Home > News > China >

China moves to ease parents' concerns by bettering infant care services
update:December 29,2020
BEIJING, Dec.29,2020 -- Many Chinese couples face a pressing concern before having a child: How the baby is taken care of if they want to pursue their careers, without putting too much strain on their wallets.
"China now has more than 47 million children under the age of three, with over 15 million babies born every year, but its infant care services are still at an early stage," said Ou Xiaoli, an official with the National Development and Reform Commission.
Demand has grown for infant care services in China since the removal of the one-child policy.
Almost one-third of families with infants under three are in need of childcare services, but only 5 percent of infants have been enrolled in childcare institutions, figures from the China Population and Development Research Center (CPDRC) and the National Health Commission (NHC) show.
Most existing infant care institutions are run by private funds, with public and inclusive nurseries accounting for less than 20 percent of the total, said He Dan, director of the CPDRC. "Less than one-third of the families surveyed could afford private nurseries."
To address the problem, the General Office of the State Council issued a guideline in 2019 on the care of infants under three, in part to pool social contributions for infant care services, vowing to establish a set of exemplary infant care institutions by 2020.
As a result, the government has introduced policies, regulations and standards to support infant care services, said Yu Xuejun, deputy head of the NHC.
Special support has been given to promote infant care facilities in communities, help qualified kindergartens enroll children aged two or three, and encourage employers to offer infant care services in the workplace.
The NHC figures show that infant care enterprises have boomed in the past year and a half, with newly registered businesses tripling their number from the last 10 years.
Births in China are projected to decrease by 2 million each year in the next five years, compared with figures from the past five years, according to data from the CPDRC.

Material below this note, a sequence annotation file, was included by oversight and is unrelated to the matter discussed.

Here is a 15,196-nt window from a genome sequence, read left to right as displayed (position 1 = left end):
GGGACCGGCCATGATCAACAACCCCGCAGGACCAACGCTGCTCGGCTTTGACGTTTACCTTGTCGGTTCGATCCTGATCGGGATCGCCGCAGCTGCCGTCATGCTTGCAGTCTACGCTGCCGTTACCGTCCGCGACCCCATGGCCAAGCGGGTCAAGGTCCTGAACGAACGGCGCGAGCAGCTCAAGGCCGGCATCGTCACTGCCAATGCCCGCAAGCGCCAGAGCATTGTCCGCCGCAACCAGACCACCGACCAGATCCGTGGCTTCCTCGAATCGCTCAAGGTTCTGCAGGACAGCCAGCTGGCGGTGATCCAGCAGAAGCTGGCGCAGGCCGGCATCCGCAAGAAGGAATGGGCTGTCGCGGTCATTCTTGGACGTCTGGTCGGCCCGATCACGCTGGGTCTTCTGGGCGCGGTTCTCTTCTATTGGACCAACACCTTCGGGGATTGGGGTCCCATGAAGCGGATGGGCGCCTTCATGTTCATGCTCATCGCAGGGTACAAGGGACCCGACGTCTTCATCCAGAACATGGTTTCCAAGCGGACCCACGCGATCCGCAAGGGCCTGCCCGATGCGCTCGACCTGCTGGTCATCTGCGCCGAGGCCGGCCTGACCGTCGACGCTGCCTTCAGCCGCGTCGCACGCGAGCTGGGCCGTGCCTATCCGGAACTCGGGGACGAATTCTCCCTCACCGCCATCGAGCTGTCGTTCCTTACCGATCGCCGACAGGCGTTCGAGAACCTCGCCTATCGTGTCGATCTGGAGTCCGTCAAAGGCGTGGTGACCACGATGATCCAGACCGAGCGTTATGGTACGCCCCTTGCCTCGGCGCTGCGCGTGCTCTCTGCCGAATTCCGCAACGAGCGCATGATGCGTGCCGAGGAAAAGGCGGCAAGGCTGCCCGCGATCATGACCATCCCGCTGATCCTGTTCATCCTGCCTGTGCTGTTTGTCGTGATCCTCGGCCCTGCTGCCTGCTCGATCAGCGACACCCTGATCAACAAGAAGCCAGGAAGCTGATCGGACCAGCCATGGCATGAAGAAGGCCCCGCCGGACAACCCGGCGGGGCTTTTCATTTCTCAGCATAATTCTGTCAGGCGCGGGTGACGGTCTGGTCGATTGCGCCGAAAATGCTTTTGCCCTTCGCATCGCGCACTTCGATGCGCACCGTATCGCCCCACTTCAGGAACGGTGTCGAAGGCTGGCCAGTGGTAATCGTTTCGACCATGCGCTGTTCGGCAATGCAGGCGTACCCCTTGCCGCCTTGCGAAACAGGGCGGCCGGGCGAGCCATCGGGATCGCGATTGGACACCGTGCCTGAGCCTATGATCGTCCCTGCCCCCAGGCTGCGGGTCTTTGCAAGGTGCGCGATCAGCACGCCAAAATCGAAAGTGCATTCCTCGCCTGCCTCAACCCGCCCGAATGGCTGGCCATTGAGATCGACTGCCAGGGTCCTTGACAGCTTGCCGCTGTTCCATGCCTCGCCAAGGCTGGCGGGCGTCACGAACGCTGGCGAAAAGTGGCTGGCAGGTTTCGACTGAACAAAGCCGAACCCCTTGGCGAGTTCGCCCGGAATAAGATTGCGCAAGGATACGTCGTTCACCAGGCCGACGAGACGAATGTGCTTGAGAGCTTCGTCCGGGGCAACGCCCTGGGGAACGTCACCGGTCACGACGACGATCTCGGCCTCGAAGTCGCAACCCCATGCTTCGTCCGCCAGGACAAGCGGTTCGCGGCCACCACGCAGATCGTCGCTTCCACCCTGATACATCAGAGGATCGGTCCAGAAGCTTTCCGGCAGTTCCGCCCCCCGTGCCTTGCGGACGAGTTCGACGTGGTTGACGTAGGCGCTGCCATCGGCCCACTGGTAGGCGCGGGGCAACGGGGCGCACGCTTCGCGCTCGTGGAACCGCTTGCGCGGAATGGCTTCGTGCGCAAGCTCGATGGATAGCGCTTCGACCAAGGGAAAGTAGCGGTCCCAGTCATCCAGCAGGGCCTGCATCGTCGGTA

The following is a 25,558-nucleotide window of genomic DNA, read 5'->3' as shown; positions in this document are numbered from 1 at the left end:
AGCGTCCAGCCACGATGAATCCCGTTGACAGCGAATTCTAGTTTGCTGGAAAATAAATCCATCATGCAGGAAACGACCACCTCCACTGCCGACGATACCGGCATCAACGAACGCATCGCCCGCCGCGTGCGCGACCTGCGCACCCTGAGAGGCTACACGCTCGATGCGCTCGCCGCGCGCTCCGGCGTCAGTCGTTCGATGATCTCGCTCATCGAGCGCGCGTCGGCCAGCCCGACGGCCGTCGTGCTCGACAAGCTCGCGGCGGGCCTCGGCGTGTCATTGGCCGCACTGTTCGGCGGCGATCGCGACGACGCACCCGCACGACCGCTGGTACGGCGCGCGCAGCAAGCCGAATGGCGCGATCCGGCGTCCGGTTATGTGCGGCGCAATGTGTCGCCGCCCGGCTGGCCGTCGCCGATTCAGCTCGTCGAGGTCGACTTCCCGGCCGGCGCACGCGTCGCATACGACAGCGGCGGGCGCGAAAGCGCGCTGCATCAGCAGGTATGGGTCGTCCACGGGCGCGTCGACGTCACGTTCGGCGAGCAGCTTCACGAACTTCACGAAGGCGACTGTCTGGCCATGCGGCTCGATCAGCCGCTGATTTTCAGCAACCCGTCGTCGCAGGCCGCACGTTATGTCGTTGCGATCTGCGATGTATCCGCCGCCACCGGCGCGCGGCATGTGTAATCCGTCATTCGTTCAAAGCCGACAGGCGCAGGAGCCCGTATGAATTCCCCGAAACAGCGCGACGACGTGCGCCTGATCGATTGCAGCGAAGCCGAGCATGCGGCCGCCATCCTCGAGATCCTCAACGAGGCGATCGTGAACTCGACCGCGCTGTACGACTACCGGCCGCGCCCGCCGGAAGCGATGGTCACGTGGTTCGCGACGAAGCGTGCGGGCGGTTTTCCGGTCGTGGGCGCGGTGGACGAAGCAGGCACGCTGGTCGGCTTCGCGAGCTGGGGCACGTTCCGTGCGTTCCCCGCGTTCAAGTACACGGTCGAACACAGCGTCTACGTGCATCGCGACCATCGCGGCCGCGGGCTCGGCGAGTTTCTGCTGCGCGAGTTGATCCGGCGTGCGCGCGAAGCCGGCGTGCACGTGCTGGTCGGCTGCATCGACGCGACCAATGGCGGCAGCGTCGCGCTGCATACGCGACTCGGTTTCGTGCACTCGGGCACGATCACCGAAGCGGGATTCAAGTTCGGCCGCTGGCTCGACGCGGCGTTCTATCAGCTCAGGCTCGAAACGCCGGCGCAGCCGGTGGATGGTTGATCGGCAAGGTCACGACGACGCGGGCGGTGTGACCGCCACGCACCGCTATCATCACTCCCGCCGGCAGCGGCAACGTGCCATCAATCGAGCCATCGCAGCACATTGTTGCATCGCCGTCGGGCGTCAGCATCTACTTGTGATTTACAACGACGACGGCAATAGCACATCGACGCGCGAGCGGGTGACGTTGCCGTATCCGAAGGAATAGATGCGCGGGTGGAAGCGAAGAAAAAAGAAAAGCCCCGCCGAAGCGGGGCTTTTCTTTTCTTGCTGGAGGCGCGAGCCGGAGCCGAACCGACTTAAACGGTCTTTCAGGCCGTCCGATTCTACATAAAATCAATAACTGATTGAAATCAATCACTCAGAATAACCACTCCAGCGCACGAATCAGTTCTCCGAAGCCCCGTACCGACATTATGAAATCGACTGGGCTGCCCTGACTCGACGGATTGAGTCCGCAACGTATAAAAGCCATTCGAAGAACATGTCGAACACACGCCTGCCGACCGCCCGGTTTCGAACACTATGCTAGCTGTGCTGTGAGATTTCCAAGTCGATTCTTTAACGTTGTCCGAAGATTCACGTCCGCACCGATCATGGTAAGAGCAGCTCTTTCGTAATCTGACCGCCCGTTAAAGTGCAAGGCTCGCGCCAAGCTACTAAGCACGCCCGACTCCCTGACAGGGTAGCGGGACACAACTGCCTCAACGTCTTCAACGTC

CPDRC Director He Dan believes this may provide a window of opportunity for China to speed up the development of its infant care service system.
China will develop an inclusive childcare service system and reduce the cost of childbirth, parenting and education in the coming five years, according to the Communist Party of China Central Committee's proposals for formulating the 14th Five-Year Plan (2021-2025), which were made public in early November.
Experts suggested efforts should be put into improving family welfare policies, such as making spending on infant care services tax-deductible; granting employees, especially fathers, more leave to care for infants; and encouraging employees with infants to work flexible hours.
"Bringing in a public policy to offer childcare services in impoverished areas is also an urgent task," said Li Wei, president of the China Development Research Foundation, suggesting that such services should be incorporated into the basic public services system.
  • Kindergartens galore come to Tibet
  • Xi extends festive greetings to children across China
  • View of Mount Qungmknag in Nyemo County of Lhasa, Tibet

E-mail:editor@tibetol.cn |About Us|Contact Us |Site Maps|
Address:3/F, C Tower, RECREO International Centre, 8 Wangjing East Road, Chaoyang District, Beijing 100102, PRC
Copyright by China Intercontinental Communication Co., Ltd All Rights Reserved.